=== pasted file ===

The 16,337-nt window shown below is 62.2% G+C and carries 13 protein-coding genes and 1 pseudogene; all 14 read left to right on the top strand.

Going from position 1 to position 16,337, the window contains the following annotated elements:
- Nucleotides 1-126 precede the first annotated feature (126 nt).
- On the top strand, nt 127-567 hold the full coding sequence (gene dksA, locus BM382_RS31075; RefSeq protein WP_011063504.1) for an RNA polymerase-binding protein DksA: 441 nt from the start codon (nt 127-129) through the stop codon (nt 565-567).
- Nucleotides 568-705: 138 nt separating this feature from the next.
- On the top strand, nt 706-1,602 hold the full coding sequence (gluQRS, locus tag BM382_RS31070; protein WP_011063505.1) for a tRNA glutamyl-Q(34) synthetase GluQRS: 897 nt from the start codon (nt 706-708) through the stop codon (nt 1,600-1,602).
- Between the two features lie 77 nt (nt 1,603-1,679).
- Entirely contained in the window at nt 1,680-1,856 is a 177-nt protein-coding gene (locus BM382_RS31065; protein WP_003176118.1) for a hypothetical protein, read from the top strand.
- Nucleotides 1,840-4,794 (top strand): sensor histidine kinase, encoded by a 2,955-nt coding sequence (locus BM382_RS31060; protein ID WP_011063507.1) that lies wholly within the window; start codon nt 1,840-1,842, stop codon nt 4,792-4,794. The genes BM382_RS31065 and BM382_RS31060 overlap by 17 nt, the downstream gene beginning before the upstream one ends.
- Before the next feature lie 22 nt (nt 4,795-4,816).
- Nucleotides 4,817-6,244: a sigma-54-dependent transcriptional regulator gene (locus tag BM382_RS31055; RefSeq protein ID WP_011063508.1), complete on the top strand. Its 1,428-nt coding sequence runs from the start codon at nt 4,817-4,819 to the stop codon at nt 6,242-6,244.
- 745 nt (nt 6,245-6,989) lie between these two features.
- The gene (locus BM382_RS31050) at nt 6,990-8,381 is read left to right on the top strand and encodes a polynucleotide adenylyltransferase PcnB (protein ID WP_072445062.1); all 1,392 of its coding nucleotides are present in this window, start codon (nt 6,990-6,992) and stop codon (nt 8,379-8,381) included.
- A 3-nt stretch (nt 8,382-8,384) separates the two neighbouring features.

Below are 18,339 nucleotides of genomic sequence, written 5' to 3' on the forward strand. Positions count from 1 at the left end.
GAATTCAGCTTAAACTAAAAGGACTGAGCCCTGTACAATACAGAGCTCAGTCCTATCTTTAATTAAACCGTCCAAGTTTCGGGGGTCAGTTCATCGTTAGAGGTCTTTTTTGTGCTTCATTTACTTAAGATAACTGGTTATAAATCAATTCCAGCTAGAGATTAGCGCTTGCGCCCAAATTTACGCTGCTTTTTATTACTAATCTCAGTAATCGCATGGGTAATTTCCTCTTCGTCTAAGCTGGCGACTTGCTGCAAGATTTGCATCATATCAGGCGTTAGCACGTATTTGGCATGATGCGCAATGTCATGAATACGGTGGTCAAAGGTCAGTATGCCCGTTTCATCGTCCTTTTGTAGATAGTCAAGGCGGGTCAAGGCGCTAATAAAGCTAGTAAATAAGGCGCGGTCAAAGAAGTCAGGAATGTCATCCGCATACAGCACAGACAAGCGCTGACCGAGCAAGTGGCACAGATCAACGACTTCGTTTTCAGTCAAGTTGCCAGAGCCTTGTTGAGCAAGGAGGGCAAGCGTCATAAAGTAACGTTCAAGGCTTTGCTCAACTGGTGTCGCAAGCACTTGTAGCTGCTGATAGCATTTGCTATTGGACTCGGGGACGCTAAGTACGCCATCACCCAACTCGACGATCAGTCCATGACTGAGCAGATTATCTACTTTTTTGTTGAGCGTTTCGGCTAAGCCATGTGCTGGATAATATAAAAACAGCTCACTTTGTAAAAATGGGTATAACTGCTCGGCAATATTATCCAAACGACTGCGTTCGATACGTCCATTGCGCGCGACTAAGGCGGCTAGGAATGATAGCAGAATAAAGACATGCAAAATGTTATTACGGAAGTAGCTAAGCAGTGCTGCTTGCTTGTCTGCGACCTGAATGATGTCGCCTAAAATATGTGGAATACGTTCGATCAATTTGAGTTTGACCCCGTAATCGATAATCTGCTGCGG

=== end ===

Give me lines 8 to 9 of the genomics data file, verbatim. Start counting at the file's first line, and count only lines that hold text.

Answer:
- Entirely contained in the window at nt 1,680-1,856 is a 177-nt protein-coding gene (locus BM382_RS31065; protein WP_003176118.1) for a hypothetical protein, read from the top strand.
- Nucleotides 1,840-4,794 (top strand): sensor histidine kinase, encoded by a 2,955-nt coding sequence (locus BM382_RS31060; protein ID WP_011063507.1) that lies wholly within the window; start codon nt 1,840-1,842, stop codon nt 4,792-4,794. The genes BM382_RS31065 and BM382_RS31060 overlap by 17 nt, the downstream gene beginning before the upstream one ends.